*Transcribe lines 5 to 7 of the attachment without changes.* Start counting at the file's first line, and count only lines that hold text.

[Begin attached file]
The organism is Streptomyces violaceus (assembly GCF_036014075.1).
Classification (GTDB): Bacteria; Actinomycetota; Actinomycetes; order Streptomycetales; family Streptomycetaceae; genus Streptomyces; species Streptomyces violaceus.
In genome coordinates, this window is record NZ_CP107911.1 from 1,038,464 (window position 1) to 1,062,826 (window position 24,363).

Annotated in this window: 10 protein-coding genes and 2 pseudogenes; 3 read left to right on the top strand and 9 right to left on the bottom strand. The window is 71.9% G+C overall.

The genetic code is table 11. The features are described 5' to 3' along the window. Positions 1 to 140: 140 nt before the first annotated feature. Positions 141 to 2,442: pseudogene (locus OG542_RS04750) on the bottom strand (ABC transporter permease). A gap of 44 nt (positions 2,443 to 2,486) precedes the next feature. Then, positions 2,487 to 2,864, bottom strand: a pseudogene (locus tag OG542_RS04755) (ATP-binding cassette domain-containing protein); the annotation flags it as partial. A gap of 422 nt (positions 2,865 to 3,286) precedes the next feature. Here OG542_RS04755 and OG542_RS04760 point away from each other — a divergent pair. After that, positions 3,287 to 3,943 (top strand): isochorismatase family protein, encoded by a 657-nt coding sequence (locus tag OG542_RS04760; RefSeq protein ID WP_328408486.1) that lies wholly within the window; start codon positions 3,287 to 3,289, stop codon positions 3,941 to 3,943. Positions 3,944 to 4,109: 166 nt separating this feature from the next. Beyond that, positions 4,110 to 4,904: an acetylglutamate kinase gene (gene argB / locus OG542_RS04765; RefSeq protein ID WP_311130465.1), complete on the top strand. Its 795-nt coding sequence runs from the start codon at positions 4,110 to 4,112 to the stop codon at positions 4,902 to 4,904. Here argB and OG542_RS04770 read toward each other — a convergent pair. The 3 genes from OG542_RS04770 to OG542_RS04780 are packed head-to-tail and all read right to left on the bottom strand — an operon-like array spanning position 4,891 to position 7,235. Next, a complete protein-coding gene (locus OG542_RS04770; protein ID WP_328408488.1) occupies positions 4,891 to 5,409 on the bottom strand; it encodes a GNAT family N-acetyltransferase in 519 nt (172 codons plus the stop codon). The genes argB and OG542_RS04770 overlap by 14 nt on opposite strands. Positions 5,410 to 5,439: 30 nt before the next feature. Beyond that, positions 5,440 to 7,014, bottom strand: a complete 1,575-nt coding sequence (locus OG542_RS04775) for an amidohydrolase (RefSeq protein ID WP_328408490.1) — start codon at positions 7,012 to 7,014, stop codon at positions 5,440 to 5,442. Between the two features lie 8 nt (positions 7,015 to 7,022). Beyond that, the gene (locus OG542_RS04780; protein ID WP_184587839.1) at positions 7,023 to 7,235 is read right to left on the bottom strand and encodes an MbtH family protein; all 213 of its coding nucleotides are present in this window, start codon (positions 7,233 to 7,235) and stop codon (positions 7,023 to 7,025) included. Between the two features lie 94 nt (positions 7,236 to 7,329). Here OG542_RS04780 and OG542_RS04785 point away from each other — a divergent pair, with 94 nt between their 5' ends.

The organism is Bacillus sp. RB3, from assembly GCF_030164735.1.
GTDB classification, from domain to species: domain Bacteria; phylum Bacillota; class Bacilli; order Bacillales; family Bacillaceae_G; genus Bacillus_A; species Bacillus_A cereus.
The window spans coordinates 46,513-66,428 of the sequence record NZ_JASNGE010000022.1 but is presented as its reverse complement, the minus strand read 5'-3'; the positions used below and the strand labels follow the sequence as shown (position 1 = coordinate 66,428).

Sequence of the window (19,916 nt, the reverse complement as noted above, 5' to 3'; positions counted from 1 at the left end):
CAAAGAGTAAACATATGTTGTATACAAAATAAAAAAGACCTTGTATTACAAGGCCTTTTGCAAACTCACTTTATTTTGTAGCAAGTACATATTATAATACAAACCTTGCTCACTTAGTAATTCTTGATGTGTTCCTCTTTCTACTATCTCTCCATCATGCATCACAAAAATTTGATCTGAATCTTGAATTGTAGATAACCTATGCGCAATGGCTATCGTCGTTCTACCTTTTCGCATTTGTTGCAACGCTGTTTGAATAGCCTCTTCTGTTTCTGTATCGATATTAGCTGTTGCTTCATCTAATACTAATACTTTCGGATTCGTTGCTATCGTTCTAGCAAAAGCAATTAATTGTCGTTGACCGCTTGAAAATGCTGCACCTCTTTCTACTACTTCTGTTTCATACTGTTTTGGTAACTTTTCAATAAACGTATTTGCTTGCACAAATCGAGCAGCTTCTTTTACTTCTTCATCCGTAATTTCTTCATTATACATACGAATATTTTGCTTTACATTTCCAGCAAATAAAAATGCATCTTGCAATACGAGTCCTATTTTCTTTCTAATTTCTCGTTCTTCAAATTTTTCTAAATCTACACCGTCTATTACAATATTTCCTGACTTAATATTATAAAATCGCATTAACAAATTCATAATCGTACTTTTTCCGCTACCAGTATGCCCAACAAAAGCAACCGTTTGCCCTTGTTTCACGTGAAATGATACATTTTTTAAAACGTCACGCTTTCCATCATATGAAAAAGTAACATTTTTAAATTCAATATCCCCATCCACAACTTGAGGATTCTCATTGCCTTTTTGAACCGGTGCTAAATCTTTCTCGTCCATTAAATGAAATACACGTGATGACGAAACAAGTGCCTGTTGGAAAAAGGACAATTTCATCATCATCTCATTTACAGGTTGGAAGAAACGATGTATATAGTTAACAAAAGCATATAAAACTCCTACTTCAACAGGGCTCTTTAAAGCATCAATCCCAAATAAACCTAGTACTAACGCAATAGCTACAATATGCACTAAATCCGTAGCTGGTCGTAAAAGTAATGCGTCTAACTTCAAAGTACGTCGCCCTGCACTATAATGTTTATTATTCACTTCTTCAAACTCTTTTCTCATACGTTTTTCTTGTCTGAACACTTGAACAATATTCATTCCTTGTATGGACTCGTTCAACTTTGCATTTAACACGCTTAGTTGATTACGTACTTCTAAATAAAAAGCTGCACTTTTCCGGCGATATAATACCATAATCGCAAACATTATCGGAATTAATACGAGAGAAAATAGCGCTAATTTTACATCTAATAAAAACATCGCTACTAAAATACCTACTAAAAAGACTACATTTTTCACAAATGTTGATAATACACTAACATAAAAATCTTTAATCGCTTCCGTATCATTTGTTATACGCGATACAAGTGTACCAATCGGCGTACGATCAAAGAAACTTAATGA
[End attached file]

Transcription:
The genetic code is table 11. The features are described 5' to 3' along the window. Positions 1 to 140: 140 nt before the first annotated feature. Positions 141 to 2,442: pseudogene (locus OG542_RS04750) on the bottom strand (ABC transporter permease). A gap of 44 nt (positions 2,443 to 2,486) precedes the next feature. Then, positions 2,487 to 2,864, bottom strand: a pseudogene (locus tag OG542_RS04755) (ATP-binding cassette domain-containing protein); the annotation flags it as partial. A gap of 422 nt (positions 2,865 to 3,286) precedes the next feature. Here OG542_RS04755 and OG542_RS04760 point away from each other — a divergent pair. After that, positions 3,287 to 3,943 (top strand): isochorismatase family protein, encoded by a 657-nt coding sequence (locus tag OG542_RS04760; RefSeq protein ID WP_328408486.1) that lies wholly within the window; start codon positions 3,287 to 3,289, stop codon positions 3,941 to 3,943. Positions 3,944 to 4,109: 166 nt separating this feature from the next. Beyond that, positions 4,110 to 4,904: an acetylglutamate kinase gene (gene argB / locus OG542_RS04765; RefSeq protein ID WP_311130465.1), complete on the top strand. Its 795-nt coding sequence runs from the start codon at positions 4,110 to 4,112 to the stop codon at positions 4,902 to 4,904. Here argB and OG542_RS04770 read toward each other — a convergent pair. The 3 genes from OG542_RS04770 to OG542_RS04780 are packed head-to-tail and all read right to left on the bottom strand — an operon-like array spanning position 4,891 to position 7,235. Next, a complete protein-coding gene (locus OG542_RS04770; protein ID WP_328408488.1) occupies positions 4,891 to 5,409 on the bottom strand; it encodes a GNAT family N-acetyltransferase in 519 nt (172 codons plus the stop codon). The genes argB and OG542_RS04770 overlap by 14 nt on opposite strands. Positions 5,410 to 5,439: 30 nt before the next feature. Beyond that, positions 5,440 to 7,014, bottom strand: a complete 1,575-nt coding sequence (locus OG542_RS04775) for an amidohydrolase (RefSeq protein ID WP_328408490.1) — start codon at positions 7,012 to 7,014, stop codon at positions 5,440 to 5,442. Between the two features lie 8 nt (positions 7,015 to 7,022). Beyond that, the gene (locus OG542_RS04780; protein ID WP_184587839.1) at positions 7,023 to 7,235 is read right to left on the bottom strand and encodes an MbtH family protein; all 213 of its coding nucleotides are present in this window, start codon (positions 7,233 to 7,235) and stop codon (positions 7,023 to 7,025) included. Between the two features lie 94 nt (positions 7,236 to 7,329). Here OG542_RS04780 and OG542_RS04785 point away from each other — a divergent pair, with 94 nt between their 5' ends.

The organism is Bacillus sp. RB3, from assembly GCF_030164735.1.
GTDB classification, from domain to species: domain Bacteria; phylum Bacillota; class Bacilli; order Bacillales; family Bacillaceae_G; genus Bacillus_A; species Bacillus_A cereus.